The bottom line on juices—moderation is key. For more health tips from dietitians at Cooper Clinic, visit our website.

Summer Camps Offer Play With a Purpose

July 23, 2013 1 comment

Meridan Zerner, MS, RD, CSSD, LD, Cooper Clinic registered dietitian makes learning about nutrition fun at camp.

Summer is in full swing and our phones haven’t stopped ringing from parents hoping our Summer Fit & Fun Camp is the perfect day-camp for their child. Parents typically call for a camp that will keep their kids away from video games and TV. Cooper Fitness Center Assistant General Manager Meredith Rosson says parents ask what sets our camps apart from other camps and she loves having the opportunity to tell them.

1. Our philosophy is to keep kids active all day with exposure to various sports. Our Kids Camp and Youth Camp are the sample platters on our camp menu. In these day-camps children in both age groups will try new sports like lacrosse, field hockey, tennis, volleyball, disc golf and handball. This helps kids who might not excel in traditional sports like basketball or soccer, find something they feel comfortable with.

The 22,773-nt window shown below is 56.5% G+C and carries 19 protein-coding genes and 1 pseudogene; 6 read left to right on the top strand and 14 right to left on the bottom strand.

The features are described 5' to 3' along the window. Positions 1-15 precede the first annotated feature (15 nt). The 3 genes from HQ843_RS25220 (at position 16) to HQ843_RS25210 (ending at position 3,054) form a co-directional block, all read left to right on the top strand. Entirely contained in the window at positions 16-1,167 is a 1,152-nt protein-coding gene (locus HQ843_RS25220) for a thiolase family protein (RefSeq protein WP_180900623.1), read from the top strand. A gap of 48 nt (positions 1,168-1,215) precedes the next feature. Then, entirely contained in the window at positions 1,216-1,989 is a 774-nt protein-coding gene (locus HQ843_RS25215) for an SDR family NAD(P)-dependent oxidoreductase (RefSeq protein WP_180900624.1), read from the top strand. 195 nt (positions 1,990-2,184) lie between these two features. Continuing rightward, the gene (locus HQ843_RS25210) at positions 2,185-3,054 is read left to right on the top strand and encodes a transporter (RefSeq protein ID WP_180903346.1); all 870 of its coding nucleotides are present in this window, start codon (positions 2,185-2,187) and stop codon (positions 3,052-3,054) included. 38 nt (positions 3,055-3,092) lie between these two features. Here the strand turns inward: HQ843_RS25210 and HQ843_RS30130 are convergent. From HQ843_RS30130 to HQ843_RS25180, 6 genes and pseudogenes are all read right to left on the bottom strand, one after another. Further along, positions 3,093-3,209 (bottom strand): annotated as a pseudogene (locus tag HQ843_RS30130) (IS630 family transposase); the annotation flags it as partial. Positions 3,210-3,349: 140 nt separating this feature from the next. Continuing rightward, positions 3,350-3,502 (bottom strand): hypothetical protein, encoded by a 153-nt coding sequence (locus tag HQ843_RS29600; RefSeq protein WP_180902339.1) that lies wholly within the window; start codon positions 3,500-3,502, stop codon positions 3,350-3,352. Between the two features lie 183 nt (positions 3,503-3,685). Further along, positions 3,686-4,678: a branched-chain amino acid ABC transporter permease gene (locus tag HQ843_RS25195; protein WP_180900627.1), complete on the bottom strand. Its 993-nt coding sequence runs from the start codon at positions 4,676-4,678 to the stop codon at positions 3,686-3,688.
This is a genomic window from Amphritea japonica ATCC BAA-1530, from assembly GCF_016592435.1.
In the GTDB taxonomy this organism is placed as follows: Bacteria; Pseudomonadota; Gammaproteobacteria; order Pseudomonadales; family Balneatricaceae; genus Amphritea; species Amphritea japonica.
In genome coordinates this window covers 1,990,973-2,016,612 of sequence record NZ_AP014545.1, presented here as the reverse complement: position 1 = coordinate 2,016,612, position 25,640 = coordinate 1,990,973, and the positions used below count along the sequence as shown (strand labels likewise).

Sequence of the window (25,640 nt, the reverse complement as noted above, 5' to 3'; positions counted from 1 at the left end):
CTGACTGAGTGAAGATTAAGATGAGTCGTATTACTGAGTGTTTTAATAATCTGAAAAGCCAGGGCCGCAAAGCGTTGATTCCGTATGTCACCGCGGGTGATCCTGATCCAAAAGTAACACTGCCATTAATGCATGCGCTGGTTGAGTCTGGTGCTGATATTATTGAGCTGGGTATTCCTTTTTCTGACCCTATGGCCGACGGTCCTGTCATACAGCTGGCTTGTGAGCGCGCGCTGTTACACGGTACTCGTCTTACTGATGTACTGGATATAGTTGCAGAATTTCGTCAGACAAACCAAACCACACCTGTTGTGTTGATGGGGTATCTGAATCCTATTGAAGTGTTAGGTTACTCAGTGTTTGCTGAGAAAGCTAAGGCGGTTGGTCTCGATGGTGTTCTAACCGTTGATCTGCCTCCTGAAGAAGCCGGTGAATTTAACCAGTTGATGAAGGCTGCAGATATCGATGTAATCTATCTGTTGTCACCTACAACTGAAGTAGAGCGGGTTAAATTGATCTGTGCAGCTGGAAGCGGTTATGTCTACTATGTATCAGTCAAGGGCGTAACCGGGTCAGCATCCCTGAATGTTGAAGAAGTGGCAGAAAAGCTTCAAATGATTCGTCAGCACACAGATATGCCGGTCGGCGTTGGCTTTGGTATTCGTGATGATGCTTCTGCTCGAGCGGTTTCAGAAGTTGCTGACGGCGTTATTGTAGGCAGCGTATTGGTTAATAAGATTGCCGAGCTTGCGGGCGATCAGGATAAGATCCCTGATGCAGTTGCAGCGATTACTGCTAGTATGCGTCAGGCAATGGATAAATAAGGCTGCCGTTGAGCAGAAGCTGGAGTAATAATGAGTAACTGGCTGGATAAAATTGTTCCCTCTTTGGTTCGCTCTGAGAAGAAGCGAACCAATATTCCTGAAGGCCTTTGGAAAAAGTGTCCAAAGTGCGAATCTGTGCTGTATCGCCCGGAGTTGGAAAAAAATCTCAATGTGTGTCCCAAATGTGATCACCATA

2. We provide a safe and encouraging environment within our day-camps for children to try these new activities. On the first day of camp our counselors emphasize how important it is to try new sports and how imperative it is to encourage one another. Children’s sports become so competitive at such a young age now, our camps provide a less competitive and more encouraging atmosphere to just have fun playing, not competing.

3. It’s not just sports–it’s games too! Some of our non-traditional games like Pilo polo, Last Man Standing, Nukem, and relay races are camp favorites. These games are great for the kids to share in their neighborhoods or recess with friends. They also works on the basic motor development skills children need to transfer to future athletic endeavors.